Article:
Heart disease is the leading cause of death in the United States.
The study found that lipoic acid supplements reduced atherosclerotic lesion formation in two types of mice that are widely used to study cardiovascular disease, by 55 percent and 40 percent, respectively. The supplements were also associated with almost 40 percent less body weight gain, and lower levels of triglycerides in very low-density lipoproteins.
As a result, the authors concluded that “lipoic acid may be a useful adjunct in the prevention and treatment of atherosclerotic vascular diseases.”
“We are excited about these results, particularly since the supplements of lipoic acid appear to provide several different mechanisms to improve cardiovascular health,” said Balz Frei, professor and director of the Linus Pauling Institute. “They are helping in a fundamental way to reset and normalize metabolic processes, in ways that could help address one of the most significant health problems in the Western world.
“These findings also reinforce the need for more comprehensive human studies,” Frei said. “That will be the next step in our research, in double-blind, randomized, clinical studies during the next five years with Oregon Health and Science University.”
Alpha lipoic acid is a naturally occurring nutrient found at low levels in green leafy vegetables, potatoes and meats, especially organ meats such as kidney, heart or liver. The amounts used in this research would not be obtainable by any normal diet, researchers said, and for human consumption might equate to supplements of about 2,000 milligrams per day. Even at low, normal, dietary levels, the compound can play a key role in energy metabolism.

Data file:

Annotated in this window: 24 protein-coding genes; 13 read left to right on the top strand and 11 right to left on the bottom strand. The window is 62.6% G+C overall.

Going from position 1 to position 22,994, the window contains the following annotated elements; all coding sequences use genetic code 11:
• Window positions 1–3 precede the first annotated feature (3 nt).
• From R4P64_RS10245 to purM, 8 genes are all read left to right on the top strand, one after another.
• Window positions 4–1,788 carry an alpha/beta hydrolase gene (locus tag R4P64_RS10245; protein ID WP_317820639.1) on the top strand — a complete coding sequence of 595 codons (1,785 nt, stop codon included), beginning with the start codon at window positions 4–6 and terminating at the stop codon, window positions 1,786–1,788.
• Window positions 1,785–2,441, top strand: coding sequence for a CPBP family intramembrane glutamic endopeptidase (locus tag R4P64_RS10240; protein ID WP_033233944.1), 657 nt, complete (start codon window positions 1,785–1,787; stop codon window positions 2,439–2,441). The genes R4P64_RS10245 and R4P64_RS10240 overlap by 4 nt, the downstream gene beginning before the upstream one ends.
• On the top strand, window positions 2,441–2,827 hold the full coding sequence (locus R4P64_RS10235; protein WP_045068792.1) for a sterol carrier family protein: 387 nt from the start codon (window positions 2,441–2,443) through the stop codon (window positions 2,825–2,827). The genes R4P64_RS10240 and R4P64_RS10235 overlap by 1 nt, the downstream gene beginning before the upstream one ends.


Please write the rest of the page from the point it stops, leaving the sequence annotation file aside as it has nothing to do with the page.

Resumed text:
Also of considerable interest, Frei said, is the apparent role of lipoic acid supplementation in reducing weight gain. It appears to have this effect both through appetite suppression, an enhanced metabolic rate, and — at least in laboratory animals — has been shown to stimulate higher levels of physical activity, which again would increase caloric expenditure and further reduce weight.
Weight gain and obesity is a major risk factor for atherosclerosis and heart disease, and lower weight and abdominal fat may be one of the mechanisms by which lipoic acid has beneficial effects, Frei said. The study concluded that “lipoic acid supplementation may be a promising approach to prevent weight gain and to lower cardiovascular disease risk in humans.”

Thursday, January 31, 2008

hcg story

I am a 63 year-old man who began the injectable HCG weight loss program 6month's ago.

I have arthritis in both knees and one has very little cartilage left. As a result I was in too much

pain to exercise. I have poor willpower in eating.I had tried all the other plans- Jenny Craig,

Weight Watchers, Suger Busters, etc. with NO success. I am 6'2" and at the time weighed in at

304.4 pounds.In 43 day's I lost 34#. I have no skin folds from the loss. I went from a tight

size 46 to size 42 pants.I can now walk vigorously, play golf and conduct a normal life style.

I no longer need a leg brace or cane to walk.My cholesterol has gone down from 239 to 188, BP

is 120/75, sugar is 96.I feel like a new man. I have gained 5# back, but will be back on the

plan Sunday ,Superboll Day.This program is a life-saver!